REMEMBER how I told you that my newsman’s nose had detected the stench of a big sacking lingering over the Evening Beast? Well it turns out that the target wasn’t me, but the Eminence Grease, our loathed managing director.
I didn’t even know it had happened. I was in the newsroom when my mobile went. It was the Gomez Addams lookalike calling from a phone box down the road, explaining that he’d been bin-bagged not 10 minutes earlier and left to walk off our terrible industrial estate in search of a taxi. They’d given him five minutes to gather his personal effects and had taken his mobile phone and car keys off him before escorting him to the door.
I’ve never really understood why people are treated like that (apart from the odious Piers Morgan who, incidentally, still owes me two grand). What’s the harm in allowing the victim a bit of dignity and 24 hours to sort themselves out? It’s not as if there’s a nuclear button that can be pressed in anger. There’s no printing press to chuck a spanner in, no havoc to be wreaked. The worst that could happen is that the departing MD might cancel a vital order for paper clips out of spite.
Even the outgoing Prime Minster is granted enough time to clear the porn off his PC and squirrel away his black file of incriminating evidence about his enemies. (Mine’s a belter. I’ve just had a quick flick through and I could easily bring down five editors, three MDs, several ad directors and a Bishop.)
Despite his daily impersonation of a human oil-slick, I was sad to see the back of the Eminence Grease. Yes, he could smarm for England, but at least he came from an advertising background and therefore had a basic grasp of how newspapers worked.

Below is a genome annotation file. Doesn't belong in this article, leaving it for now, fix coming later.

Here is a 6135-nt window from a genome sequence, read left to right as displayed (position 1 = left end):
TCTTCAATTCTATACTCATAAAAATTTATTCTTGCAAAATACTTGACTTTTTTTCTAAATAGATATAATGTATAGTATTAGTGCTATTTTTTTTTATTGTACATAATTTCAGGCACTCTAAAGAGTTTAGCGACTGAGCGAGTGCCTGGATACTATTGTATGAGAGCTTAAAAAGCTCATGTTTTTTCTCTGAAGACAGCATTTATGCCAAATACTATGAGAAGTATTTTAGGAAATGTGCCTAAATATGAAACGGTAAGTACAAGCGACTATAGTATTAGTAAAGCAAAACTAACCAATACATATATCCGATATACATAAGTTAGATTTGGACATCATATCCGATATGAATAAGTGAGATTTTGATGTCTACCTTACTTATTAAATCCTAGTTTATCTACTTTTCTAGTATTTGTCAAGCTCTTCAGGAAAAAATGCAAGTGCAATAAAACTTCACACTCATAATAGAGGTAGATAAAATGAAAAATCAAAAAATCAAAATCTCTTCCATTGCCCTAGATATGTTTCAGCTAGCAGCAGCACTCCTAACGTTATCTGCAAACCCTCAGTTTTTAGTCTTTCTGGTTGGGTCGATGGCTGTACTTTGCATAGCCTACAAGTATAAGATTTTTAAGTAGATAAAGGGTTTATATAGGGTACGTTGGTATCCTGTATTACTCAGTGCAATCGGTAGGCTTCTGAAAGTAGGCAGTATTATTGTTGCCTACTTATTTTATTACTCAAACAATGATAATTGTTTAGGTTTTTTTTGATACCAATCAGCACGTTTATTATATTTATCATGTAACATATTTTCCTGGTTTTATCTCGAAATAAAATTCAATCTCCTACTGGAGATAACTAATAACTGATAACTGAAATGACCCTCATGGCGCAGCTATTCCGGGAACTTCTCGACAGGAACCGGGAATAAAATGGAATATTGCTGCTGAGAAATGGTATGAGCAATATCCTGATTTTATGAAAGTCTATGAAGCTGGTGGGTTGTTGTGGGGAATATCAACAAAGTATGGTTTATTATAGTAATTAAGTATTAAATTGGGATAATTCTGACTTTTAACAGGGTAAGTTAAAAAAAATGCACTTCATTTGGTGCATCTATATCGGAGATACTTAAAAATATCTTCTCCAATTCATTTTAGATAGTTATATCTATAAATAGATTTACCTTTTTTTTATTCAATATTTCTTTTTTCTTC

He never asked too many difficult questions about expense claims, turned a blind eye when he knew damn well that I was fiddling the head-count to protect the needy, and let an editorial kangaroo court sort out most disciplinary matters, rather than calling in the group HR Gestapo. Yes, he might have been an oleaginous bastard, but he was our oleaginous bastard.
From what I can gather, we’re to be managed by some bloke 30 miles up the road who already has three daily titles and a slurry of weeklies under his beady eye. He is, inevitably, a grey-suited, teetotal bean-counter. This does not bode well.
How is someone supposed to make life-and-death decisions about a fast-moving daily newspaper business when they’re not even on site? Who, for instance, is next in the chain of command? When it comes to the hierarchy there’s just me, Dodgy Den the ad director, and a fat female accountant with cats and a BO problem. Who will be the link with the boss man? Who will get to put the spin on the daily phone call?
I go back to my black file. I’m sure I’ve got something on Dodgy Den the ad director in there.
This is an extract from the April column. For the full version, subscribe to Press Gazette via links on this site, you free-loading bastards.